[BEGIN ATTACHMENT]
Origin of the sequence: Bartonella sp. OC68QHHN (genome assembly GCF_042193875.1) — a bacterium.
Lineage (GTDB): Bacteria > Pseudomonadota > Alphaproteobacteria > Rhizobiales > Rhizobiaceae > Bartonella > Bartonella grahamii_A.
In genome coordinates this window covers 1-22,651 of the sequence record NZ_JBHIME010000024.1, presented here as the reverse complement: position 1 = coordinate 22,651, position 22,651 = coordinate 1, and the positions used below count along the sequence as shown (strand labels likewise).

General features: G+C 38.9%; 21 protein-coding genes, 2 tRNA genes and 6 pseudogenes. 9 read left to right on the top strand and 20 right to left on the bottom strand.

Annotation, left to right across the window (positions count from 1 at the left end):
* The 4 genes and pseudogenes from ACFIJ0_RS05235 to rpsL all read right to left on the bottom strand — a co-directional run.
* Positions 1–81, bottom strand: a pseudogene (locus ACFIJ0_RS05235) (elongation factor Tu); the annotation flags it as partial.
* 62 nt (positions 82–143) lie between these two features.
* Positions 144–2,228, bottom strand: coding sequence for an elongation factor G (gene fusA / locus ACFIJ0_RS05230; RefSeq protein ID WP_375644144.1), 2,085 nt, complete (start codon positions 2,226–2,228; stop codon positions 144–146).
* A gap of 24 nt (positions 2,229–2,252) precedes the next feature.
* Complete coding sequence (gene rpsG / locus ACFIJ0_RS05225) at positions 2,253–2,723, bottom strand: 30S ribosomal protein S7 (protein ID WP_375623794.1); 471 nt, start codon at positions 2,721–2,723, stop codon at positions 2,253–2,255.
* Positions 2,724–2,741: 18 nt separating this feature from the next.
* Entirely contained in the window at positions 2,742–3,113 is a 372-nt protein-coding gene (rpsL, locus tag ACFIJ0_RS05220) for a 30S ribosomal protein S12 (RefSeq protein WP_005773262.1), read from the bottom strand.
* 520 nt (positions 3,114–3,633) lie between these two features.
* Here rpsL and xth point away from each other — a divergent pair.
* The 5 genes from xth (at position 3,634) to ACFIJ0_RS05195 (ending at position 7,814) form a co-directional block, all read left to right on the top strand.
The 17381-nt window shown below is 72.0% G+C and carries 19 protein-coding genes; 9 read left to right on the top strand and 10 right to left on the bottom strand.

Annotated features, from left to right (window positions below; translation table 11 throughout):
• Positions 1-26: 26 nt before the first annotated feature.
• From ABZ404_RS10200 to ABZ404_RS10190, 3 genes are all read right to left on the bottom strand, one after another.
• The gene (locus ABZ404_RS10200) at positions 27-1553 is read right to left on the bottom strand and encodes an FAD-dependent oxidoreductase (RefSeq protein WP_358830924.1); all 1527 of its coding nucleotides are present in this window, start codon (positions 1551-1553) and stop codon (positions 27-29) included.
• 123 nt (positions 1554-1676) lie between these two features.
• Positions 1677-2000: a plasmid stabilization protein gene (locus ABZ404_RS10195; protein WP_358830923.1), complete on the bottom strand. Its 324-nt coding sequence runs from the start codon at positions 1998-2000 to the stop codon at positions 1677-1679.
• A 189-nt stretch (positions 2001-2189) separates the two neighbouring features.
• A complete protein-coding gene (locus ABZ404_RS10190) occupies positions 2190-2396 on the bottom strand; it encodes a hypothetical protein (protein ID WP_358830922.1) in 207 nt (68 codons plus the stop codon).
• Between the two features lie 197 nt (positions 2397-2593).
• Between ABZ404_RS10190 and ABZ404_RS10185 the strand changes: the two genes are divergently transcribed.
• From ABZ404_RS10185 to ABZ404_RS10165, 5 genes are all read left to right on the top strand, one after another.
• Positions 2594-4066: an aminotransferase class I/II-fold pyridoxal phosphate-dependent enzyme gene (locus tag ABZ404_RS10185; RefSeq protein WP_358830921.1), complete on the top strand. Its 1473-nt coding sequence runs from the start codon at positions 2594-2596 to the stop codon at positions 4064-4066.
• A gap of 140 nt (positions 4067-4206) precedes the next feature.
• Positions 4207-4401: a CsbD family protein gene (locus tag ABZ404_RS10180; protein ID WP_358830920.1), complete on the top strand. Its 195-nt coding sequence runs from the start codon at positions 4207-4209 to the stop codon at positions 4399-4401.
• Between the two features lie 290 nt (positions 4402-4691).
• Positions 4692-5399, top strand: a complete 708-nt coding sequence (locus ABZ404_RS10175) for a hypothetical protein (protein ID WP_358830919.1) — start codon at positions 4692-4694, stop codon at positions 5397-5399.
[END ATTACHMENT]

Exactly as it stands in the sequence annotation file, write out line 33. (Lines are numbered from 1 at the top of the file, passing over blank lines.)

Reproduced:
• Positions 4692-5399, top strand: a complete 708-nt coding sequence (locus ABZ404_RS10175) for a hypothetical protein (protein ID WP_358830919.1) — start codon at positions 4692-4694, stop codon at positions 5397-5399.